Michael F. Dwyer
6013, Old Crain Highway, Upper Marlboro, Prince Georges County
Bowling Heights is a large 2 1/2-story frame house constructed in 1877 in the High Victorian Gothic style. The principal (west) facade is five bays wide, spanned by a one-story porch. The entrance, with paneled double doors, is located in the central bay; floor-to-ceiling 2/4 windows are found in each of the flanking bays. Shuttered 2/2 sash windows define the five bays of the second floor. The central bay is recessed on both levels. The steep mansard roof is clad in polychrome slates and given complex form by multiple dormers and cross gables. Two tall paneled chimneys with corbeled caps rise from the exterior of either end of the main block. A 1 1/2-story T-shaped wing extends to the north, consisting of a two-bay, gable-roofed hyphen terminating in a deeper, one-bay section which features a high, steep hipped roof with decorative ridge cresting and a corbeled chimney rising above its east slope. A one-story, one-bay semioctagonal wing projects to the north; the eaves of its steep hipped roof are broken by gothic-arched stained-glass transoms on three sides. The building is clad in narrow German siding, with applied stickwork defining panels in the window areas of the facade, and vertical board-and-batten siding in the frieze and gable peaks. A wealth of High Victorian Gothic detailing characterizes both exterior and interior. On the exterior, elaborate sawn and carved bracketing enhances the many gables, dormers, and porches; applied stickwork segments the facade; the chimneys are richly paneled and corbeled and polychrome slates form a pattern on the roof. The interior retains a similar abundance of period decoration, marble fireplace surrounds, and plaster ceiling medallions. The property also contains a meat house and dairy which are probably contemporaneous with the house, and several 20th century outbuildings supporting its continuing association with dairy and horse farming.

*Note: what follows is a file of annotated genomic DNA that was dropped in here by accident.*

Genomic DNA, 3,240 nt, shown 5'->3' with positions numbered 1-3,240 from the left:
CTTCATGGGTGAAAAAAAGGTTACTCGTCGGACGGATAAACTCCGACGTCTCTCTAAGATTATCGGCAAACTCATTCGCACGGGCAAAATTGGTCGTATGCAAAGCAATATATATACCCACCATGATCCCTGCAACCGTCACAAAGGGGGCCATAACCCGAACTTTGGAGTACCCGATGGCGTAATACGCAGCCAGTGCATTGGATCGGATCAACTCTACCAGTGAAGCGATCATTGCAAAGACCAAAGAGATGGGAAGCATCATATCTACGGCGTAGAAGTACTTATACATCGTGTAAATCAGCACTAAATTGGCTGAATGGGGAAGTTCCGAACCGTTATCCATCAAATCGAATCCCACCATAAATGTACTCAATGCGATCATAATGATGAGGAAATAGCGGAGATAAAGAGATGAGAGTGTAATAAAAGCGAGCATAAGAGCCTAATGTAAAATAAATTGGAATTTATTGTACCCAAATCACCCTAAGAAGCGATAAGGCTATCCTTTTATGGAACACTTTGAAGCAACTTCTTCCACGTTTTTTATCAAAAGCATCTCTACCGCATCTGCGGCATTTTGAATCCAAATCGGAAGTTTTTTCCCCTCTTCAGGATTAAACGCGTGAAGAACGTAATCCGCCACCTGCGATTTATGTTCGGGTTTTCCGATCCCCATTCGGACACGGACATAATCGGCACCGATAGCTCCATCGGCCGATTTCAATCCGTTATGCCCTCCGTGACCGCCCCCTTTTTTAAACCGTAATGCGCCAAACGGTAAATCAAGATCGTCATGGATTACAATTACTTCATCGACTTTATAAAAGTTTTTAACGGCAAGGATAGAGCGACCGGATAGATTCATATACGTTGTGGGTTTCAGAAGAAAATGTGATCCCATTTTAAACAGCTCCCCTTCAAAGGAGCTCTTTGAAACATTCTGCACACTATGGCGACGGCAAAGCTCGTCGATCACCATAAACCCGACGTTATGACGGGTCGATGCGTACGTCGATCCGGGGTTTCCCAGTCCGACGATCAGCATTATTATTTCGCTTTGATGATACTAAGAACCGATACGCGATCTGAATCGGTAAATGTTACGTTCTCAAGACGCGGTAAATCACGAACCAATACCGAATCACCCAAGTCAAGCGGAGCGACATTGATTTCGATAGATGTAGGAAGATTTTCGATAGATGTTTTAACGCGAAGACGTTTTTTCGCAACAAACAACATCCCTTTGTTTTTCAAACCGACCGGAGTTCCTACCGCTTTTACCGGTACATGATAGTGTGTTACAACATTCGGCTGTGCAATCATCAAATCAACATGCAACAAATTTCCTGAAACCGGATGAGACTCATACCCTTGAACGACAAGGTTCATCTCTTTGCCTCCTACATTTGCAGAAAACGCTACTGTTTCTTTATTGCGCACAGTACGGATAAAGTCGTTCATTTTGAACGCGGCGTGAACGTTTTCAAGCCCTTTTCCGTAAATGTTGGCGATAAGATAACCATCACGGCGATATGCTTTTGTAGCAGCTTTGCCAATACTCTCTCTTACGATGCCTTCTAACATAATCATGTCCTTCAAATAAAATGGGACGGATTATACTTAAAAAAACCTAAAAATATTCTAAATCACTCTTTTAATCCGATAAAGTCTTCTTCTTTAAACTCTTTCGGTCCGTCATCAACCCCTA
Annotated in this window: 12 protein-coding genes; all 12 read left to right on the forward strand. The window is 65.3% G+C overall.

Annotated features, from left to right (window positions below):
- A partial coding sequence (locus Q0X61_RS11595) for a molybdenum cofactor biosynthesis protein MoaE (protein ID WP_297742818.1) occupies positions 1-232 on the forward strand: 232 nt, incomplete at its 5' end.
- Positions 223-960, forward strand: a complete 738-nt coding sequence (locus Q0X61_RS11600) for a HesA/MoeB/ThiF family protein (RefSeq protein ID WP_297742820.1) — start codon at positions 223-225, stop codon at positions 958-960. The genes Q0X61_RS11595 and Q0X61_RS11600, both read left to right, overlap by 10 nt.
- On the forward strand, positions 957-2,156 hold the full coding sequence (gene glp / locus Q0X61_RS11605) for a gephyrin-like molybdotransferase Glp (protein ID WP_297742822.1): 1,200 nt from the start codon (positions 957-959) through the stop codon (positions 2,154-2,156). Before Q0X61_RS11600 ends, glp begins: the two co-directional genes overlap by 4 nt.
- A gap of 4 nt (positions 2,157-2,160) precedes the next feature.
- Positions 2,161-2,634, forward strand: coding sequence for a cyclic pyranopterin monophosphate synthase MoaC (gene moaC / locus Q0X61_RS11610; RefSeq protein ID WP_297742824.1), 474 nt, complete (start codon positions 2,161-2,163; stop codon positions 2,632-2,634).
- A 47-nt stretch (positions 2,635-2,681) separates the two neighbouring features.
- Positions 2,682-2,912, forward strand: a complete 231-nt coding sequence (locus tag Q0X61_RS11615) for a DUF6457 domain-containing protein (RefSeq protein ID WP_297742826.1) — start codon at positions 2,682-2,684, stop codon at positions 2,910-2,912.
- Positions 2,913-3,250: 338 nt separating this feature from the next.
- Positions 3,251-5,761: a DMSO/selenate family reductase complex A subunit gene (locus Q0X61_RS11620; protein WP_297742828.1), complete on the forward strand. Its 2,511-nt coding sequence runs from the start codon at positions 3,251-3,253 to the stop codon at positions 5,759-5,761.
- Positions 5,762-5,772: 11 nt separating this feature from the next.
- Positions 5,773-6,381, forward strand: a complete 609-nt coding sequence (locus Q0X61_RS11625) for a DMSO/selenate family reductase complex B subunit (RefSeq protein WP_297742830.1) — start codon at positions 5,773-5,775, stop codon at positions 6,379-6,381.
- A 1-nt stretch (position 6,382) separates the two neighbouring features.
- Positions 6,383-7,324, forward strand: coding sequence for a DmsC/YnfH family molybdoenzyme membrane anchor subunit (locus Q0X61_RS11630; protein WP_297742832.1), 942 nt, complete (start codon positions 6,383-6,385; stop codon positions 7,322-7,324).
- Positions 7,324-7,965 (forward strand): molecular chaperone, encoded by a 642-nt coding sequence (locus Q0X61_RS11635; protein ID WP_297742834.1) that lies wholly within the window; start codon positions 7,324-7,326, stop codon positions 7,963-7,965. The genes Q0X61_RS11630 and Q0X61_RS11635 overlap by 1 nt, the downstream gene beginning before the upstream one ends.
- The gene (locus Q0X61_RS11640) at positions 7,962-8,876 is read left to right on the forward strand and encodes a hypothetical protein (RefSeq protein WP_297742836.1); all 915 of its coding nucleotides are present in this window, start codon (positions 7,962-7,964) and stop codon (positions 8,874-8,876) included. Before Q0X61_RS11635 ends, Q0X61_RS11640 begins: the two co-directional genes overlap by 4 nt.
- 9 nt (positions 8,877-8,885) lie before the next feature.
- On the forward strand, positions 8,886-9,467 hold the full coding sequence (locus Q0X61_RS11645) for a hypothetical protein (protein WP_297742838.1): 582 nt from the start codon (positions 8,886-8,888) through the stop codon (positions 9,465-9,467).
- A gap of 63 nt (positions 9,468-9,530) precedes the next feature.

The significance of Bowling Heights derives from its architecture. As a residence executed in a richly ornamented interpretation of the High Victorian Gothic style, Bowling Heights embodies the distinctive characteristics of a type of architecture that was popular in urban areas in the 1870s and was usually expressed in masonry, but is rarely found in rural Maryland, expressed in wood-frame construction. The important exterior features of Bowling Heights include its complex, asymmetrical massing; its multiple gable forms with elaborate scroll-sawn and stickwork ornamentation; its patterned polychrome slate roof; and the use of recessed bays, applied horizontal-board banding, and a variety of siding treatments to create visual interest in the facade. On the interior, the patterned flooring, Eastlake stair, heavy molds, and ornate ceiling medallions are notable. Bowling Heights is the largest and most fully expressed example of this style in Prince George's County.